Most of what they wanted was just factual stuff. They’d ask us if we went in on the heading, for example. This would be shown on the photograph, so there was no point in lying. We would just detail what had happened to us, as a crew.

They’d ask me if I had received all the Bomber Command messages, about wind speeds, for example. These I would pass on to the navigator. And that would be that. 

Then we would get rid of our gear, go back to the mess, have some eggs and bacon and then go to bed.”

from “Piece Of Cake” – A Conversation with Rob Marchment,


Between op’s, the boys had a very busy social life.

The station put on dances, movies, ENSA shows, sports fixtures and sports days; the messes catered for drinking and snooker.

Going by Gerry’s diary, “Percy’s Pub” in Sutton was the crew’s favourite watering hole, and sometimes The Three Pickerels in Mepal (aka. the “Muddy Duck” after the dirty river that runs past).

[ We’re not entirely sure of the identity of “Percy’s Pub”, but it was probably The Crown in High Street, Sutton, of which the landlord was a Mr Percy Nicholas. It’s also possible that Percy’s was The Anchor at Sutton Gault, which was run by a Mr Percy Murfitt, however that would have been a much longer walk and/or bike ride away from camp. And W/Op Gerry Abrahams says that Percy’s doubled as a bakery, which makes the High Street location seem more likely. ]

Further afield, Chatteris, Ely (favorite pub “The Lamb“) and Cambridge were within bus or taxi drive, with the attractions of more pubs, restaurants and dances.

The Lamb Hotel, 2 Lynn Road, Ely, still in operation. Ely Cathedral in the background, a popular landmark for the bomber crews.

The crew lived together in their own Nissen hut, and got along very well, but didn’t always socialise together. A lot of downtime was spent gambling (pontoon) and drinking, as Doug remembers it.

He describes their hut as extremely messy and casual. As ‘Brylcreem boys’, they felt a certain air of privilege and glamour about themselves.

From Doug’s book:

Life on the squadron was pleasant. Aircrew were somewhat coddled with extra chocolate rations and good food. There were regular pissups in the mess and the local boozers. It all became a cosy routine.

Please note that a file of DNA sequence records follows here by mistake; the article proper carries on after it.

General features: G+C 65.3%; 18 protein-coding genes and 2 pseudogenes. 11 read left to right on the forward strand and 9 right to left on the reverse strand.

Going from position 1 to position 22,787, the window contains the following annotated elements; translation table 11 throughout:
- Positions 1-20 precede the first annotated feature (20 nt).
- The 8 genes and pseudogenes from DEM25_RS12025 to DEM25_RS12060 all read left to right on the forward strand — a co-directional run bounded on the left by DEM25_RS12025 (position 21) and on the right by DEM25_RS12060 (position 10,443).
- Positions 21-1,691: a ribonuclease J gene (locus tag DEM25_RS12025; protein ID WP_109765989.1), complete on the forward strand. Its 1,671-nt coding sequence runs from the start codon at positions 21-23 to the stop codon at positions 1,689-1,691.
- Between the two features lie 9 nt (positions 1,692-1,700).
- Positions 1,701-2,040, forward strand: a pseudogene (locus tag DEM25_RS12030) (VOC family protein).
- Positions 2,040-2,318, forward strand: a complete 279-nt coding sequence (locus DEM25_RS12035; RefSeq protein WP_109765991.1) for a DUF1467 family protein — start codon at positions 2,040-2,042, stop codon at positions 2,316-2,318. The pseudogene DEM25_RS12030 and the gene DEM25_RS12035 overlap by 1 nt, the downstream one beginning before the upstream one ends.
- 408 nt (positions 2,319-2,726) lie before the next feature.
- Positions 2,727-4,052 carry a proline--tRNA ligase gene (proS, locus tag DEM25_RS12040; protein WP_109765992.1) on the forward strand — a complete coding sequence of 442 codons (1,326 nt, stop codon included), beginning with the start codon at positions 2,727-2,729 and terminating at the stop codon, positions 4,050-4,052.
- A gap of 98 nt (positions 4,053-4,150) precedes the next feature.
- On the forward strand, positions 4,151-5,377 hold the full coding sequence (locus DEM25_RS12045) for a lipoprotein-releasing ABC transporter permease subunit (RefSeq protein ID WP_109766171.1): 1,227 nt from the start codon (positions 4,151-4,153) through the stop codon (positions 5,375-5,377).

We were billeted in Nissen huts, one to each crew. They were basic but quite liveable. In winter, we needed to have the round coke stove going to keep life comfortable. Fuel was at a premium. At the onset of winter, a load of coke would be dumped adjacent to the billets where we could fill up our coalscuttles, but supplies were never sufficient to last the winter.
Word came through that a load of coke had been dropped at our dump. The bomb aimer disappeared, and moments later the door of the hut banged open with wily Snatch pushing a wheelbarrow he had scrounged. To the rest of the crew’s astonishment, he dumped a load of coke in the corner of the hut.

Our dismay and protests were soon dispelled by the pragmatic thought that, well, a little disorder was more acceptable than a cold billet.

There was one inspection of our billet by a too-keen orderly officer, investigating complaints that the lights in the billets kept dimming.

He entered our hut. Not one bed was made up. Snatch, only dressed in his flying longjohns, was frying a piece of steak scrounged from some farmer’s daughter, on an element plugged into the lights. Water was boiling with an immersion heater, ready to make tea, using the same source of power. A couple of us were stretched out on our bunks listening to the radio.

“Ah!… This is a bit of a shambles, what?” observed the officer.
“Well we only got back from Essen this morning” replied Snatch, flipping his steak in the pan.
“Ah, yes. Well……. tidy it up a bit chaps, there’s good fellows” was all he said on departing.

– The Nazi & The Luftgangster, by D. B. Williamson and Lutz Dille.